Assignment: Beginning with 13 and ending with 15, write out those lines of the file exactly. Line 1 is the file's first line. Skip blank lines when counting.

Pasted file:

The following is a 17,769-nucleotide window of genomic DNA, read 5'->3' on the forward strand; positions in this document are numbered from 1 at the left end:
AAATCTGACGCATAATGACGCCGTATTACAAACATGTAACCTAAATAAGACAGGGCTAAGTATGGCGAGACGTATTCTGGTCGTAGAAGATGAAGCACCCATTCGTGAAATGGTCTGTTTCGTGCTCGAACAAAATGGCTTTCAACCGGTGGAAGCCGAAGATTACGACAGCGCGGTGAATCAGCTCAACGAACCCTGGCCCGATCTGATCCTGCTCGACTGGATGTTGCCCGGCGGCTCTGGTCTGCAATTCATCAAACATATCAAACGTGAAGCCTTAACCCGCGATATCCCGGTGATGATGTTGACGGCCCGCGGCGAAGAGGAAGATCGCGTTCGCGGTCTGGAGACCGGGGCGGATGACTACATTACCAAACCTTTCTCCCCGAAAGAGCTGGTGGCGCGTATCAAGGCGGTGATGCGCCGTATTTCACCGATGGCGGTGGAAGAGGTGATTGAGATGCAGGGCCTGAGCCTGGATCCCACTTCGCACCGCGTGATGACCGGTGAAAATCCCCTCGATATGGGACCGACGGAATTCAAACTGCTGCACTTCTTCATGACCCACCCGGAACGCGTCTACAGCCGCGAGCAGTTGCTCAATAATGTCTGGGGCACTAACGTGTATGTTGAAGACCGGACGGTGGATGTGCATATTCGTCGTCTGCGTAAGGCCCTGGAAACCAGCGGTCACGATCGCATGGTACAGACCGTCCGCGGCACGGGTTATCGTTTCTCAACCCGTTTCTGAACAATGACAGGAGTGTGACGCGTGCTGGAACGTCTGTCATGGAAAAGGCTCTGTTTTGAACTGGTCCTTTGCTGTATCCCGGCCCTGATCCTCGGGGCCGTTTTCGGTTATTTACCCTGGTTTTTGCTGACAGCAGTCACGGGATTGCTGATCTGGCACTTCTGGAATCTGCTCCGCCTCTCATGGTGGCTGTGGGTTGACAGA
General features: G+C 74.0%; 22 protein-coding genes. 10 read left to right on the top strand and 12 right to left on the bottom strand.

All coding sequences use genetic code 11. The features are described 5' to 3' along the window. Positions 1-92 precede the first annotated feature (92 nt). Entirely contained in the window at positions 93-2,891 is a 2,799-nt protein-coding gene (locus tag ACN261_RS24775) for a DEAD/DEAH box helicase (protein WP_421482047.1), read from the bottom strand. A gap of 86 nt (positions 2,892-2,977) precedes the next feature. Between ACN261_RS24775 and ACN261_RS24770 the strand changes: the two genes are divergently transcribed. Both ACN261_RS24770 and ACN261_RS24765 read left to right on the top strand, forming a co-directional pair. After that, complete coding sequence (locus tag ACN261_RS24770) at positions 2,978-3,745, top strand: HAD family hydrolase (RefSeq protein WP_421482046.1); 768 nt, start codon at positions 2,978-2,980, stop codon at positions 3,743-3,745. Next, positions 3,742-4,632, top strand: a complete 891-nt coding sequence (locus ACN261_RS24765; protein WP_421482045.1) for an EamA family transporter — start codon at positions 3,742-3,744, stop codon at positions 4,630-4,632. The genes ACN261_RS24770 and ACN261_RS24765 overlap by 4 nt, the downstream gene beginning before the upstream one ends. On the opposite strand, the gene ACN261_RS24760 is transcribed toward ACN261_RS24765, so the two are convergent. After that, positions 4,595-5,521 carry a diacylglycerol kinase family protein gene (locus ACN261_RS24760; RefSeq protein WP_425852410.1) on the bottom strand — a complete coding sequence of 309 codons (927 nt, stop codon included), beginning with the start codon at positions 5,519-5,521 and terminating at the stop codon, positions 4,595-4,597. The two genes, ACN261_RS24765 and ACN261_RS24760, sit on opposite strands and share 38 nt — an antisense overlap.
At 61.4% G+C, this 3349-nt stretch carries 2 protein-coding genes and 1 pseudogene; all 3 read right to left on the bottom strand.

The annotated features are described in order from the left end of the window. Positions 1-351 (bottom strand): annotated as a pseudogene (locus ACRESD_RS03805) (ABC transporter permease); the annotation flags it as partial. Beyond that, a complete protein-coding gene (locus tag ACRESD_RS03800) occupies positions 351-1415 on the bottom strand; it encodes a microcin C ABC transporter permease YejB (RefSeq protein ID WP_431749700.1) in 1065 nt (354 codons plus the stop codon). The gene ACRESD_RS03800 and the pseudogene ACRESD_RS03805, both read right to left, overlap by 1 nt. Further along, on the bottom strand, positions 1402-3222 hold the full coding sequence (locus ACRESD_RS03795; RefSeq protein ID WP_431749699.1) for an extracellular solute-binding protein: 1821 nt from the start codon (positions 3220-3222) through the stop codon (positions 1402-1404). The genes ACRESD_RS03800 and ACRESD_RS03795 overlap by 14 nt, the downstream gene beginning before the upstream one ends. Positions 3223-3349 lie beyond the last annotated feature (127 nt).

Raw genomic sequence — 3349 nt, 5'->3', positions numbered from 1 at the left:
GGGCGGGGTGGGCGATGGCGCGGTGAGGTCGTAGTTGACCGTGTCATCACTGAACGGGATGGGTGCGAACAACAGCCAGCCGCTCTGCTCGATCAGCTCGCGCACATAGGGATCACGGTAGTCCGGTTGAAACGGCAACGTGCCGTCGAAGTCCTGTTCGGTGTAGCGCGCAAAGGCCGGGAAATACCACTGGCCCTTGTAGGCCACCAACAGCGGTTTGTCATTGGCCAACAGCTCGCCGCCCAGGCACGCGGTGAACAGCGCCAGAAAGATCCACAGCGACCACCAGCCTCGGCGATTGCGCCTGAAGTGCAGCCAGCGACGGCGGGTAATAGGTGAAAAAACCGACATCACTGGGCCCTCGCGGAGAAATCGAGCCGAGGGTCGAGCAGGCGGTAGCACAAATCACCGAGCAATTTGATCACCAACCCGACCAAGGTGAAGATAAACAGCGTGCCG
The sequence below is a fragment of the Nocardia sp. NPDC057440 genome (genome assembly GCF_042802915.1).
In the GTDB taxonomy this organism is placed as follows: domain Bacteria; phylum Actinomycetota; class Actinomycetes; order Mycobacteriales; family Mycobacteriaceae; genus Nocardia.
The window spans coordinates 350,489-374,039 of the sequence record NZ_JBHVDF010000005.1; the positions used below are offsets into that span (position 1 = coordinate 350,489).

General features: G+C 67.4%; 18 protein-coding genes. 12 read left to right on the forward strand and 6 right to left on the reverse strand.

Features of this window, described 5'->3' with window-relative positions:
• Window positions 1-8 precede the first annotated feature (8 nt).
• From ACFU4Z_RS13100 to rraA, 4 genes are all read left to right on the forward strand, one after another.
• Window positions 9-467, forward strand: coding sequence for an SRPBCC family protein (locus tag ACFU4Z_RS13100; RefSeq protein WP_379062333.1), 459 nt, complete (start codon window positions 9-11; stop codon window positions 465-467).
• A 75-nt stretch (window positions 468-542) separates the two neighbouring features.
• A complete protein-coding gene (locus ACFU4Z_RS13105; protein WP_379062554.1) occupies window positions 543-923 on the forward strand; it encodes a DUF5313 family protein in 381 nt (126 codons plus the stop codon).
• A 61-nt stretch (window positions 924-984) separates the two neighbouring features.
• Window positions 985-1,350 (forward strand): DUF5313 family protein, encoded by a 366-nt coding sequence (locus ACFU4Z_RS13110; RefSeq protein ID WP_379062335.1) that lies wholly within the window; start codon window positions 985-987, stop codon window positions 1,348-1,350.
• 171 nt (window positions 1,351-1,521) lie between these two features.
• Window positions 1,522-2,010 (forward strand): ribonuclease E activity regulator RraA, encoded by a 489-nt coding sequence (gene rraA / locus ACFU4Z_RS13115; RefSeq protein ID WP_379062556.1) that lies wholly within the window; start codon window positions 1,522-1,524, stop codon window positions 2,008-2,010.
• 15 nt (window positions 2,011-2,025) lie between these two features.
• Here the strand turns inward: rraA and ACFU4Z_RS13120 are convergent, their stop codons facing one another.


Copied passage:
Features of this window, described 5'->3' with window-relative positions:
• Window positions 1-8 precede the first annotated feature (8 nt).
• From ACFU4Z_RS13100 to rraA, 4 genes are all read left to right on the forward strand, one after another.